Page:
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Friday, 29 September 2017

Interview: Holly Seddon

It's a brand new day which means it's time for a brand new blog post! Today I'm welcoming thriller author Holly Seddon to The Writing Greyhound for a chat about her novel Don't Close Your Eyes.

Could you tell me a little about yourself and your background?
I’m a British author, living in Amsterdam and I’ve had two novels published: Try Not to Breathe (2016) and Don’t Close Your Eyes, which has just come out. Before I was an author, I was a freelance writer and consultant. I have four kids, so I don’t have a lot of spare time but I love working out and cooking. And eating, mostly eating.
How did you first become interested in writing?
As soon as I could read. Reading was such an escape, such a friend that I wanted to extend that and live inside of it even more. I wrote little books when I was tiny and never really stopped, they just got longer.
dont-close-your-eyes, holly-seddon, book
Image: Holly Seddon
Tell me about Don’t Close Your Eyes.
Don’t Close Your Eyes tells the story of Robin and Sarah, twin sisters who are chalk and cheese. In childhood, the actions of their parents had far-reaching consequences that they’re still living – and struggling – with today. Robin is trapped in her house, a new danger knocking at the door, while Sarah needs Robin to help her repair tears in her own family.
How do you get inspiration?
I get it everywhere, all the time. A little throwaway remark, a funny scene in the street, a news story, a historical cold case… I think writers are magpies, we grab little shiny things (ideas, quotes, experiences) and stash them away for later use.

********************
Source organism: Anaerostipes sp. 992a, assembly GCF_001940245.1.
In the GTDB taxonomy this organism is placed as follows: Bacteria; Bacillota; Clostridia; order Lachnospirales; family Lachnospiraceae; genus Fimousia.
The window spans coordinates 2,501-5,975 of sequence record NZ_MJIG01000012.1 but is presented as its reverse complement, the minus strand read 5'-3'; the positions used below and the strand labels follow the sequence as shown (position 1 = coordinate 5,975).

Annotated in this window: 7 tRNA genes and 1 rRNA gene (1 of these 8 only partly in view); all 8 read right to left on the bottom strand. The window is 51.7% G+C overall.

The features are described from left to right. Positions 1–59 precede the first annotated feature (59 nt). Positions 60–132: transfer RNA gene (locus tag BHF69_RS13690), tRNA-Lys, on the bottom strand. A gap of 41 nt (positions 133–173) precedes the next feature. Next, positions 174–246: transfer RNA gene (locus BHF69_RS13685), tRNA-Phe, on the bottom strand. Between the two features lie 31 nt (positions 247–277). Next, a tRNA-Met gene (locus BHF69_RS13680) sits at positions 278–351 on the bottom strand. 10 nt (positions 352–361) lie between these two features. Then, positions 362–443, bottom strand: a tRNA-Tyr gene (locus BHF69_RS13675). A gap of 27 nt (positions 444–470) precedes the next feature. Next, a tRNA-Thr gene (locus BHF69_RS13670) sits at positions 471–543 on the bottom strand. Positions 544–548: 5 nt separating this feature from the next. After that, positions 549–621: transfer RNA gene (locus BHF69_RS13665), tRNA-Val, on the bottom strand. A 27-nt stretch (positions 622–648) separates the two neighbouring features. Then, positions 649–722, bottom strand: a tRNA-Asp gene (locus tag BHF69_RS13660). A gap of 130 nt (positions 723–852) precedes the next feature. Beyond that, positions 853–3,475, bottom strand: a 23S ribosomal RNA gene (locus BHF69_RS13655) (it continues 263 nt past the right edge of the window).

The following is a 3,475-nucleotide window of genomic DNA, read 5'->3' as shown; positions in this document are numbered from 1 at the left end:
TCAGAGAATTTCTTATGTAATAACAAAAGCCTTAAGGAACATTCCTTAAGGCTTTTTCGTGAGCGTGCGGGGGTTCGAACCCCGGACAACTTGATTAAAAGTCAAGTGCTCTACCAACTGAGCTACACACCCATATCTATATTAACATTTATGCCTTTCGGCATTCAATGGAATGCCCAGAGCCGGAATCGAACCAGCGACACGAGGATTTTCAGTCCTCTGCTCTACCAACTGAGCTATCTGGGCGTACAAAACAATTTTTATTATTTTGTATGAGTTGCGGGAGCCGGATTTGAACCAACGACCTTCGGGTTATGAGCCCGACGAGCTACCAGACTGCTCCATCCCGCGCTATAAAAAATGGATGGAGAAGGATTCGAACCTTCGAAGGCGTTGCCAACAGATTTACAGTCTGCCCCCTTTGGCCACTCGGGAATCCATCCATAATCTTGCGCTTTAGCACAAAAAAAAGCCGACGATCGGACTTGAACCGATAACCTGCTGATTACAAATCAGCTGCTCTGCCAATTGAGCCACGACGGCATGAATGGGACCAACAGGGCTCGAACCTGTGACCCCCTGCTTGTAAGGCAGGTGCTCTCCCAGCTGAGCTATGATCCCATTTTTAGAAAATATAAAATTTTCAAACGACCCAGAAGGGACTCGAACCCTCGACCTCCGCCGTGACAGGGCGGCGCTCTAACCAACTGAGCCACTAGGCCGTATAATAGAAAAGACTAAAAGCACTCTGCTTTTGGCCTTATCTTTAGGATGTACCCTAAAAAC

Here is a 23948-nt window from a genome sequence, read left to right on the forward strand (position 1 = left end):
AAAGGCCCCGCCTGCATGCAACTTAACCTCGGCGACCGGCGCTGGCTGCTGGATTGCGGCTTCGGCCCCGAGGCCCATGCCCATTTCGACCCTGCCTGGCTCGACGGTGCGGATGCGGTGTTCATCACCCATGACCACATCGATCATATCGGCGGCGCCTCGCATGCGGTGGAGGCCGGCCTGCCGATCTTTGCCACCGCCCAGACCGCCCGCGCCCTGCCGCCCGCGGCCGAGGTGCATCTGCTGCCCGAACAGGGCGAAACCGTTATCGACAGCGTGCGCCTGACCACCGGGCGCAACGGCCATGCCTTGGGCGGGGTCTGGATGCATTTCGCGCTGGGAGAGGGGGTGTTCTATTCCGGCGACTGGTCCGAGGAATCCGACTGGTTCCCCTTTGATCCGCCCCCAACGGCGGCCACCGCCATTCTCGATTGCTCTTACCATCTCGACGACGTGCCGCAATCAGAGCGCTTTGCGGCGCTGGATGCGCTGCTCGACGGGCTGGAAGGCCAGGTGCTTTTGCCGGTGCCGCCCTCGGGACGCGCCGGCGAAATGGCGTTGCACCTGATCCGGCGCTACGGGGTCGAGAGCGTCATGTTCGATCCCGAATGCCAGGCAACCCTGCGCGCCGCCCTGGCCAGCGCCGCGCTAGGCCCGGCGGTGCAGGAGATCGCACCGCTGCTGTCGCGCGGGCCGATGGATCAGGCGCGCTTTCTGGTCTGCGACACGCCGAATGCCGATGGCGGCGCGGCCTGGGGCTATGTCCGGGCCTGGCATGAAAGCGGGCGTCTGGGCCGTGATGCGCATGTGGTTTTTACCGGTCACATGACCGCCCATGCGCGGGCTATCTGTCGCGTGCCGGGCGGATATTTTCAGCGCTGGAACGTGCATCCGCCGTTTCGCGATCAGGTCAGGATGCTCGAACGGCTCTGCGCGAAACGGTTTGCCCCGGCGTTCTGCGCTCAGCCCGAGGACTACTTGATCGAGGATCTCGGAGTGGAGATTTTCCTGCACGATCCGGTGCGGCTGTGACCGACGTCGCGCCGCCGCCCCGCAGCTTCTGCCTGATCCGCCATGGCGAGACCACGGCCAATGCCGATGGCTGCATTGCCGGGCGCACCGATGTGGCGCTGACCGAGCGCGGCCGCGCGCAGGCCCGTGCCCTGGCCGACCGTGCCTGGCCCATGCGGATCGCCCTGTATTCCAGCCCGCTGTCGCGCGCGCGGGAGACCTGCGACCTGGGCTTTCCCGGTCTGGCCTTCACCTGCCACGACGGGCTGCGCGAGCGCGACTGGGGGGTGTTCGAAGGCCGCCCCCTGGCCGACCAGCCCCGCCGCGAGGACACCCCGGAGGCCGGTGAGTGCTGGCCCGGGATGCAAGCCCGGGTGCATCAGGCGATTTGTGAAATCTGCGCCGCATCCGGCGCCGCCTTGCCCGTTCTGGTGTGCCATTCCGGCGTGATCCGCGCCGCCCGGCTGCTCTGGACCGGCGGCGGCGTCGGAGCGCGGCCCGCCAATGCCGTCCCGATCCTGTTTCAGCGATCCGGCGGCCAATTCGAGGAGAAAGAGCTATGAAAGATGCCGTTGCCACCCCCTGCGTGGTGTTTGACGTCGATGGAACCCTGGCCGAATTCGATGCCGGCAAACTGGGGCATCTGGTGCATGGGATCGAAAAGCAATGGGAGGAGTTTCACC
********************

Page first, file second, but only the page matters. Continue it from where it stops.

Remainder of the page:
What draws you to writing thrillers?
I didn’t realise I was writing a thriller the first time! I just found the premise of a girl in a long-term vegetative state interesting and enjoyed exploring the character of Alex Dale (the troubled journalist investigating her story). With Don’t Close Your Eyes, I knew very well I was writing a thriller and I loved playing with the expectations and ideas of what a thriller can be. But at the heart of everything I write is the character, that’s more important to me than anything.
What’s your writing process?
I start with a basic premise that can be summed up in a sentence. I’ll roll it around my head for a bit (I often get ideas while I’m working on a different book so I can’t do anything about them for a while). Then I’ll flesh out an outline of what might happen and who the characters are. Kind of a proof of concept to make sure there’s a whole book there. Sometimes there isn’t really a full novel, but it would make a good short story (that’s what happened with my Alex Dale Christmas story). 
But if there is a full novel there, I plan it all out in Scrivener chapter-by-chapter and then every day I write about 1,000 – 1,500 words, one scene at a time. When I reach the end, I edit and then send to my agent to see what she thinks… Then there’s a lot more editing!